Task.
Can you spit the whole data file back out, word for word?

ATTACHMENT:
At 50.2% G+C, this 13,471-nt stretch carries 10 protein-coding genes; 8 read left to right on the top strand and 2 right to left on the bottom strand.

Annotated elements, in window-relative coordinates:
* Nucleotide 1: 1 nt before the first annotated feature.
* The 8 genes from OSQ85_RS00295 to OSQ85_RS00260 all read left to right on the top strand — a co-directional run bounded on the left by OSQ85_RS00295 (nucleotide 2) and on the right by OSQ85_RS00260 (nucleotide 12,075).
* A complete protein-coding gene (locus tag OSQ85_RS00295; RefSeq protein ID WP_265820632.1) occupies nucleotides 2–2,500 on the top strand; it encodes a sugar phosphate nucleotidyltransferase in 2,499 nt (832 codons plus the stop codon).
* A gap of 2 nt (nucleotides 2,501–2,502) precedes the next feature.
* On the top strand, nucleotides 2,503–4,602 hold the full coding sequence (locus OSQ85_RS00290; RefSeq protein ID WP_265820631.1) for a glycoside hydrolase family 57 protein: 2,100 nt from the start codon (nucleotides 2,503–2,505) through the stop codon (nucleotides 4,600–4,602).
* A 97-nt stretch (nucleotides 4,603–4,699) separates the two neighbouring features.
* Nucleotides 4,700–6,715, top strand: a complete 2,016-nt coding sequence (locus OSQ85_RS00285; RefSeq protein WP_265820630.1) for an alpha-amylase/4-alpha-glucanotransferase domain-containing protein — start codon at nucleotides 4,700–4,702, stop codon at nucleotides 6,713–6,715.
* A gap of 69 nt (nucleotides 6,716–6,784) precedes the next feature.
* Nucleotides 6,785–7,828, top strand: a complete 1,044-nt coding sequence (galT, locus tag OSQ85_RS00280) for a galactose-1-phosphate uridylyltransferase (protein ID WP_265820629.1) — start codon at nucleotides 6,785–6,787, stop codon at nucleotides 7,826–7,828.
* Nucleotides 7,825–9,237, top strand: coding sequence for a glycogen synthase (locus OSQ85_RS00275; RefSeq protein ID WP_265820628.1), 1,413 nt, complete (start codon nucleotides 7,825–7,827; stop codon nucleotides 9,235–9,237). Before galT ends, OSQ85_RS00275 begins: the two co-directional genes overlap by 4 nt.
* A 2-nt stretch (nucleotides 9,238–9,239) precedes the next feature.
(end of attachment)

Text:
At 50.2% G+C, this 13,471-nt stretch carries 10 protein-coding genes; 8 read left to right on the top strand and 2 right to left on the bottom strand.

Annotated elements, in window-relative coordinates:
* Nucleotide 1: 1 nt before the first annotated feature.
* The 8 genes from OSQ85_RS00295 to OSQ85_RS00260 all read left to right on the top strand — a co-directional run bounded on the left by OSQ85_RS00295 (nucleotide 2) and on the right by OSQ85_RS00260 (nucleotide 12,075).
* A complete protein-coding gene (locus tag OSQ85_RS00295; RefSeq protein ID WP_265820632.1) occupies nucleotides 2–2,500 on the top strand; it encodes a sugar phosphate nucleotidyltransferase in 2,499 nt (832 codons plus the stop codon).
* A gap of 2 nt (nucleotides 2,501–2,502) precedes the next feature.
* On the top strand, nucleotides 2,503–4,602 hold the full coding sequence (locus OSQ85_RS00290; RefSeq protein ID WP_265820631.1) for a glycoside hydrolase family 57 protein: 2,100 nt from the start codon (nucleotides 2,503–2,505) through the stop codon (nucleotides 4,600–4,602).
* A 97-nt stretch (nucleotides 4,603–4,699) separates the two neighbouring features.
* Nucleotides 4,700–6,715, top strand: a complete 2,016-nt coding sequence (locus OSQ85_RS00285; RefSeq protein WP_265820630.1) for an alpha-amylase/4-alpha-glucanotransferase domain-containing protein — start codon at nucleotides 4,700–4,702, stop codon at nucleotides 6,713–6,715.
* A gap of 69 nt (nucleotides 6,716–6,784) precedes the next feature.
* Nucleotides 6,785–7,828, top strand: a complete 1,044-nt coding sequence (galT, locus tag OSQ85_RS00280) for a galactose-1-phosphate uridylyltransferase (protein ID WP_265820629.1) — start codon at nucleotides 6,785–6,787, stop codon at nucleotides 7,826–7,828.
* Nucleotides 7,825–9,237, top strand: coding sequence for a glycogen synthase (locus OSQ85_RS00275; RefSeq protein ID WP_265820628.1), 1,413 nt, complete (start codon nucleotides 7,825–7,827; stop codon nucleotides 9,235–9,237). Before galT ends, OSQ85_RS00275 begins: the two co-directional genes overlap by 4 nt.
* A 2-nt stretch (nucleotides 9,238–9,239) precedes the next feature.